Fw: Re[2]: Fwd: Re[2]: Towards better serialization

Kłeczek, Michał michal at kleczek.org
Thu Jun 13 05:01:27 UTC 2019

Hi Brian,

------ Original Message ------

>>you want to serialize those data.
>>You cannot be more decoupled than current serialization as it is purely
>The mechanisms serialization gives you to control serialization are readObject, writeObject, readResolve, writeReplace, etc.  Which are all purely imperative -- and couple state extraction / reconstruction with stream reading and writing.
>As a bonus, if you implement readObject (and any class with invariants must, or else it is broken),
Not really:
1. It depends on the use case - in some of the use cases a class author can simply assume the state is valid after deserialization (similar to what happens when you hibernate/resume your laptop or take a virtual machine snapshot and recreate it on another machine) - paradoxically this strategy seems to be more secure than implementing custom readObject() as witnessed by many deserialization gadgets with broken readObject() implementation.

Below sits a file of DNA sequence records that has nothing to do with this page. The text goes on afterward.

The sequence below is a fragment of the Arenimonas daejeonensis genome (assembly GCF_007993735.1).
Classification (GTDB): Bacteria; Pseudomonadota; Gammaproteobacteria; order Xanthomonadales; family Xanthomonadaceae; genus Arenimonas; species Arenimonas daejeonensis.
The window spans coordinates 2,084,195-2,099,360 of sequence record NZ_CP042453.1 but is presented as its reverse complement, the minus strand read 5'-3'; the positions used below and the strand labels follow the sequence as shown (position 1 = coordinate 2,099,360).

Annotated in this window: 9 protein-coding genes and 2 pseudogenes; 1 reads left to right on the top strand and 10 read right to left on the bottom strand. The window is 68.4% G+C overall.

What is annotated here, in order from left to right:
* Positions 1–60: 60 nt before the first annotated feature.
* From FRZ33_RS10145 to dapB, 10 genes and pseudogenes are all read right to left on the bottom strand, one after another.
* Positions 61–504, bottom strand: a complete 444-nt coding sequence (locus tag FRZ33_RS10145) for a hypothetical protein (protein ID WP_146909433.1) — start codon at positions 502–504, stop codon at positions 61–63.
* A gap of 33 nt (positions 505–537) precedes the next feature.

2. You can implement writeReplace()/readResolve() pair (which is exactly what is in the proposal + some syntactic sugar).
3. You can provide an invariant check method which would be called by the deserialization framework after the object is reconstructed (which I have done several times by overriding ObjectInputStream.resolveObject())

>you have to validate the arguments explicitly in readObject, and as a bonus, you get to do it in a completely different way than you do in the constructor.
But - as I said in my first e-mail - *forcing* developers to implement writeReplace()/readResolve() pair (adding some syntactic sugar on top) is throwing the baby out with the bathwater.

Why don't we simply make it easier to implement post-deserialization invariant checks? There is ObjectInputValidation interface - but its usage is so obscure that I have never seen it used.
It can be as easy as adding a default method to Serializable:

public Serializable {
public default void readObjectValidate() throws InvalidObjectException {}

Simple, effective and backwards compatible.


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